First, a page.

Taxi standards: SMRT warning to cabbies a 'premature move'

SMRT Taxis has told some drivers that their leases may cease if they fail to meet standards set by the Land Transport Authority (LTA) - a move which has been criticised by the National Taxi Association (NTA).

These standards, which came into force in January, require taxi companies to have 70 per cent of their fleet travel at least 250km each day and ply the roads during peak hours. The standards will be raised next year, and again the year after.

But the NTA said on Saturday that taxi operators should not "simply pass the blame" to drivers, and called SMRT Taxis' move a "premature action".

The NTA statement followed Lianhe Wanbao reports last week, in which an SMRT taxi driver, who declined to be named, said he received a letter on April 12.

It informed him that he did not meet the daily 250km mark from January to March. It also warned that his contract would be reviewed if he did not meet the requirement after a month.

According to another report, the issue came up at last Friday's two-hour feedback session between 30 drivers and SMRT. Drivers asked that the 250km requirement be calculated on an average basis. So if a driver does not travel far enough on one day, he can drive longer distances on other days to meet the target.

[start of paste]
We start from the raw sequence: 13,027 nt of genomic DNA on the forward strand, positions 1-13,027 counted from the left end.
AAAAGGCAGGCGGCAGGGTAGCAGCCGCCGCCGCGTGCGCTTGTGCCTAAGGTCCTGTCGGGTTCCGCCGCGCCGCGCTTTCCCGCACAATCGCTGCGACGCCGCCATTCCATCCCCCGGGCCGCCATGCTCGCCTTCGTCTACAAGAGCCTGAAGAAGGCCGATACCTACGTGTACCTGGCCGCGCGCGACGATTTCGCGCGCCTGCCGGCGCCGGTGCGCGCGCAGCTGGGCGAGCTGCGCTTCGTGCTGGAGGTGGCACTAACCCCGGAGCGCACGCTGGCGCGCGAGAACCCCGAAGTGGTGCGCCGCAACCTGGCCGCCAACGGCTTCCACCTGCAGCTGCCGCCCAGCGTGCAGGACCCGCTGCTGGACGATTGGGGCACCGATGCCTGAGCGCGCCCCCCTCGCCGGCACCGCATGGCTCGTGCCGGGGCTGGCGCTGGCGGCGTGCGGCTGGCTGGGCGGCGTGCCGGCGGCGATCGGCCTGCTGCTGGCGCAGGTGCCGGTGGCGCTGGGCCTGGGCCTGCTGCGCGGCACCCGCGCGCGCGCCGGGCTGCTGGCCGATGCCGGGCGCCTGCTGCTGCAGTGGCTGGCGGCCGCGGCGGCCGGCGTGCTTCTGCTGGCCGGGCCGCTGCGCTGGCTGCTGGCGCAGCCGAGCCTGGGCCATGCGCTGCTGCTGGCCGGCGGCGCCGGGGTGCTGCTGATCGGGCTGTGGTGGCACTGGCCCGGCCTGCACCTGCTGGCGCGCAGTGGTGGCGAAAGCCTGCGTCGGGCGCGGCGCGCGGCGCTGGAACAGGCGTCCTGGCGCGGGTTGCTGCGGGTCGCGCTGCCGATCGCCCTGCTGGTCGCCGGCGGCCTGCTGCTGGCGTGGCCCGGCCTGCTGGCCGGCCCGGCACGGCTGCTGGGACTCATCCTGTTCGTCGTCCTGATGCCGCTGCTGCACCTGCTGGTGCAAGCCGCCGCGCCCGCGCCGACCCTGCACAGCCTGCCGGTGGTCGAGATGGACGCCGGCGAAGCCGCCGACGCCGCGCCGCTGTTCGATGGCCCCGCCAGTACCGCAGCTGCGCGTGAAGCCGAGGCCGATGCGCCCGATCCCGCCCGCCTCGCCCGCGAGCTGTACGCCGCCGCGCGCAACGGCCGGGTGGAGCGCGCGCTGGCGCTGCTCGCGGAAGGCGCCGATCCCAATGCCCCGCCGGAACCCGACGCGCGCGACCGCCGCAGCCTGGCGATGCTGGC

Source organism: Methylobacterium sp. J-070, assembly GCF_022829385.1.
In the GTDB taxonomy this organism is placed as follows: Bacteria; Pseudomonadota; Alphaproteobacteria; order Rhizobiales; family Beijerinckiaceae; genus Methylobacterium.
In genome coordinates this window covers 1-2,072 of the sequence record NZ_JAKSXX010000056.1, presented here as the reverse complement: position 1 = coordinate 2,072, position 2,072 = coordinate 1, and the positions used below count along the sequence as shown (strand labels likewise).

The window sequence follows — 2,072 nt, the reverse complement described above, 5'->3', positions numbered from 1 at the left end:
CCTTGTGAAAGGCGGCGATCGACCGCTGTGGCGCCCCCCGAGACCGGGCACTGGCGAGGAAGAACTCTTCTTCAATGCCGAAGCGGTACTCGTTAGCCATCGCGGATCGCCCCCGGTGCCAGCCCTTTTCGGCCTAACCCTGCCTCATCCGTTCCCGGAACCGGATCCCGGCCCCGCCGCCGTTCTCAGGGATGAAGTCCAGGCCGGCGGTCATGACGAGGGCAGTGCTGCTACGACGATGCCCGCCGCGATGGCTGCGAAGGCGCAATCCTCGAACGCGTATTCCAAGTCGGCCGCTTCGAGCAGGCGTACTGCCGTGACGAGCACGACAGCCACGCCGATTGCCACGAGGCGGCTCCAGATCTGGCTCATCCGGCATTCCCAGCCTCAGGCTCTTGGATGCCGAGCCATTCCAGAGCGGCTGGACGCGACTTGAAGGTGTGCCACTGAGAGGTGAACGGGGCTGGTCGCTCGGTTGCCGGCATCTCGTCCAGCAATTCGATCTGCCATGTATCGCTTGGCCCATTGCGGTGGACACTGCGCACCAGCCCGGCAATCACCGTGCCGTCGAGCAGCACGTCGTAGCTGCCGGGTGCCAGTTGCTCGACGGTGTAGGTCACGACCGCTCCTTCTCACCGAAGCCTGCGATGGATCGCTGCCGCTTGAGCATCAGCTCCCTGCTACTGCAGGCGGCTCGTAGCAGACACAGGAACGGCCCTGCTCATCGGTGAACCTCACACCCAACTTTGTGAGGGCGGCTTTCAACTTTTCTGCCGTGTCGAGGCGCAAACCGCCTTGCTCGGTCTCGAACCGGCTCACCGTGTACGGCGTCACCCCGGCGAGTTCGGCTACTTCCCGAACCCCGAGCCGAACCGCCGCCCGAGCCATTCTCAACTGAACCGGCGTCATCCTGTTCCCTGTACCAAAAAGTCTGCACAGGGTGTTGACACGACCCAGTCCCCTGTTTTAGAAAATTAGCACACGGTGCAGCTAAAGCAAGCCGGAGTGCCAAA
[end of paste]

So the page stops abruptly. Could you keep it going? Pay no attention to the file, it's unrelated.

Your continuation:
SMRT said it will submit the request to LTA and help its cabbies find relief drivers.

This month, SMRT Taxis has been holding its sessions with drivers, which are usually held once every month, on a weekly basis.

This is mainly to explain to drivers how to meet the LTA's maintenance and taxi availability standards, said SMRT vice-president for corporate marketing and communications Kalai Natarajan.

"SMRT has been very proactive in stepping up our communication and assistance efforts to ensure that commuters continue to enjoy their travel experience - by way of helping our drivers cope with the new LTA-mandated ruling," Ms Natarajan said.

The taxi association also asked that LTA "play a more proactive role" in ensuring that cabbies are "fairly treated" and that taxi operators work alongside drivers to meet the targets.

An LTA spokesman said the standards are "based on the taxi fleet and not per taxi driver", and no financial penalties would be imposed on taxi companies for the first six months.